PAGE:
6 tones to binary

I'm referring to this post from some time ago: https://forum.snap.berkeley.edu/t/detect-individual-dtmf-tones/10199 A post on how to decode the Arecibo 1974 message to zero's and one's. From this post I understand the general idea on zero crossing. What I'm having trouble with, how to compress the zero crossing spikes to zero en one's. I hope someone can shine a light on this issue, I created a testing script. Tones to binary

That thread has several incompatible ideas about the encoding. DTMF is all audio frequencies, not MHz, but two of them added together at any time. (Each row and column of the TouchTone pad gets a frequency; the frequencies were chosen not to have any simple harmonic relationships.) Another message in the thread says they used some huge frequency in MHz, i.e., the TV/FM radio region, modulated with a 10 Hz shift up or down. So I'm not sure exactly what to tell you. My inclination would be do a Fourier transform (find a JS FFT library and paste it into a JS Function block) and try to make sense of what frequencies you get. That'll tell you how to interpret the signals.

That or recruit a 12-year-old.

Edit: Wait, DTMF is for sending decimal digits, not binary ones. So the problem as posed here seems to me to contradict itself. (There are eight frequencies, four for rows and four for columns. The fourth column isn't used in civilian phones. See Autovon for military use of the fourth column.)

@bh, thank you for the reply. Isn't it so... no matter what kind of signal (with or without overtones) you use when you record it and create an audio file of the signal they become frequencies you can filter. In the second example I used two tones four times C'' and at the end 2 times G'. They are clearly visible in the graph. My question was: is it possible to create a binary representation of these tones? 4 x C'' and 2 x G' to 111100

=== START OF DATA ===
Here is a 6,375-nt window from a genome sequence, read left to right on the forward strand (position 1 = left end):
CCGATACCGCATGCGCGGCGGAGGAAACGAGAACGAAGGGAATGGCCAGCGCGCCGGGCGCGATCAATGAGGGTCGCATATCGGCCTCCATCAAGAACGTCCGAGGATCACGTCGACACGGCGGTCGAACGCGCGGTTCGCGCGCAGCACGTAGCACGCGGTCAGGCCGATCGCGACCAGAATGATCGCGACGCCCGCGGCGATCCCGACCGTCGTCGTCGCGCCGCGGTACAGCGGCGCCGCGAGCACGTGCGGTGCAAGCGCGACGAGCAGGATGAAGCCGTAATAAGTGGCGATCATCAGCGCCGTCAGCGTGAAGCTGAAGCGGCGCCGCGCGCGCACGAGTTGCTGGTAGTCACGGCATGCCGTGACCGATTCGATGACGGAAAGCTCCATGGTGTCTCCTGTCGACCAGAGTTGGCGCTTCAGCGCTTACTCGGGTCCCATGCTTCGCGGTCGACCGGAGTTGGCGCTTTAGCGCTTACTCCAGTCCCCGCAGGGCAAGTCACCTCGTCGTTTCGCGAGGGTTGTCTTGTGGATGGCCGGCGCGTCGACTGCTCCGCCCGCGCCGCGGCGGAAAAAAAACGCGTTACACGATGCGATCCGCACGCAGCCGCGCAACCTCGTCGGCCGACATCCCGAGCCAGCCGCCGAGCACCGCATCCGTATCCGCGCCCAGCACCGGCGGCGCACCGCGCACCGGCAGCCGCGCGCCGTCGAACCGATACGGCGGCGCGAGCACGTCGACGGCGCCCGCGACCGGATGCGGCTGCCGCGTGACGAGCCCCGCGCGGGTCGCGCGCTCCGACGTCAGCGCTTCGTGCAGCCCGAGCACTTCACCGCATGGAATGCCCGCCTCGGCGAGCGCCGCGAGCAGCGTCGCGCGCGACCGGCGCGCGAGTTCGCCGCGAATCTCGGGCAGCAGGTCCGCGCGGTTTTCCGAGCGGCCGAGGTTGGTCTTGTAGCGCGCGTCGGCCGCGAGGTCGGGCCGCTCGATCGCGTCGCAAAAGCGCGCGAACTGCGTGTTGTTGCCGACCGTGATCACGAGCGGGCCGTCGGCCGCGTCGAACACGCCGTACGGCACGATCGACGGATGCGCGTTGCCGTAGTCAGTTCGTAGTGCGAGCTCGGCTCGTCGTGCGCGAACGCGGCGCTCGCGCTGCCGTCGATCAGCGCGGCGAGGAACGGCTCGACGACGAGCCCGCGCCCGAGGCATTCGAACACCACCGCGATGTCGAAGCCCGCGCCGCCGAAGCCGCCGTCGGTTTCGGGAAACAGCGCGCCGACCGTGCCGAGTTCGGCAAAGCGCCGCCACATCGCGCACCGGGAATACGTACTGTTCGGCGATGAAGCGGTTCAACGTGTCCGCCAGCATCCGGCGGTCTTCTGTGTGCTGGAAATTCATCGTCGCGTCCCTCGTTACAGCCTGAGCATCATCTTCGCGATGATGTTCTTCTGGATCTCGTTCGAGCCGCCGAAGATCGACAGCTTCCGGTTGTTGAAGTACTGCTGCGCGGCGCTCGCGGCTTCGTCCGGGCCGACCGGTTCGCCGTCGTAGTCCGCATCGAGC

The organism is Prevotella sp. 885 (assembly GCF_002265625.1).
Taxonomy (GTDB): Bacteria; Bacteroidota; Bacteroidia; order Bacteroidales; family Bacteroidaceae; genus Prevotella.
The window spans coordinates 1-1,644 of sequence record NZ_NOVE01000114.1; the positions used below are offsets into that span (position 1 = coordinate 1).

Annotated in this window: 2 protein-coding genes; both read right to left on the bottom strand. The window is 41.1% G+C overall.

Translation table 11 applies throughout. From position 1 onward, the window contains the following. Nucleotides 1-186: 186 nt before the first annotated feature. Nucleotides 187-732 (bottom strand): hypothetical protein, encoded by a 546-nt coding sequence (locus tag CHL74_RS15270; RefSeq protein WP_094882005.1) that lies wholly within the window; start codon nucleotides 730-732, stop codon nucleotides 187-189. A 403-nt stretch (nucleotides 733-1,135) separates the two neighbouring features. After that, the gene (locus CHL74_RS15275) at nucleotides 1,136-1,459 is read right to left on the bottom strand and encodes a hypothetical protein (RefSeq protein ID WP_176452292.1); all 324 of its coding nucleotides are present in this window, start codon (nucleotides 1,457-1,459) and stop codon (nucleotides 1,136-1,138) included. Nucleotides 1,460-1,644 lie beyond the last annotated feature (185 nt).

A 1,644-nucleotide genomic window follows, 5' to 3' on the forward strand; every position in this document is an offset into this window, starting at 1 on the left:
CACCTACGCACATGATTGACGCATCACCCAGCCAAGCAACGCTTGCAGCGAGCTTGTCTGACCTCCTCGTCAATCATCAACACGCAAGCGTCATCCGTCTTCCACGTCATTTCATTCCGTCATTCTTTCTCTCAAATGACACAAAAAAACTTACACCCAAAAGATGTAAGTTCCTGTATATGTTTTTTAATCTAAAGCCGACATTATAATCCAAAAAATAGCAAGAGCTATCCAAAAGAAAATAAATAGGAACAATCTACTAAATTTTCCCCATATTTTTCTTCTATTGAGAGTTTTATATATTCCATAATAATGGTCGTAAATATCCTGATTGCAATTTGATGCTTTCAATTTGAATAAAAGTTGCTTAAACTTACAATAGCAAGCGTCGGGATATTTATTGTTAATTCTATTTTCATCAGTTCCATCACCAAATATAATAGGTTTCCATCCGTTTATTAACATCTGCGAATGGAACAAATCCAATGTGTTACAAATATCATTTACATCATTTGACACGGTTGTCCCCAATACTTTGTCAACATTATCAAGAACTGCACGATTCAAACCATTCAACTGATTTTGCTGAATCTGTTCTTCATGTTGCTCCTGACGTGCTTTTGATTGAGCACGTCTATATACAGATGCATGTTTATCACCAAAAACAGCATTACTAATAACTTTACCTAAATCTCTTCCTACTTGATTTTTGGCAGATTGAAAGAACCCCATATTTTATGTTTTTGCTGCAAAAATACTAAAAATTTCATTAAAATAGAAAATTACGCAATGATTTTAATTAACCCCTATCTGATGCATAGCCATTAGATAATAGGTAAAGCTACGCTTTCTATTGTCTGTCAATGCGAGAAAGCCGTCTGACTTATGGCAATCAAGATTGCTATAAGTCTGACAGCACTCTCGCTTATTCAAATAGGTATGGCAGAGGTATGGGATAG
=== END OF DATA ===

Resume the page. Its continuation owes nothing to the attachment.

It's still the same problem as described in the aforementioned thread?

The Goertzel algorithm seems to be an exact solution to simultaneous tone detection
, but zero-crossing can be useful for the simple case.

There is a block FFT script pic (1)
from old project, based on AnalyserNode.getByteFrequencyData() - Web APIs | MDN

Current project
There is a quite obvious problem. Sound "tone" has some recurring dropouts

e.g. starting @ ~103180
Stage (33)
Low value samples are distorted even with $$10^{-5}$$ noise ( with 0.3 max sample values)
Stage (35)
So a high frequency noise is visible in the output.

There is also voltage/DC level drift, e.g. @77480 responsible for extreme zero-cross times.
Stage (36)

@dardoro thanks for your explanation. As a Snap! Fan Still trying to decode the Arecibo audio message from within Snap! I will keep trying. Thanks again

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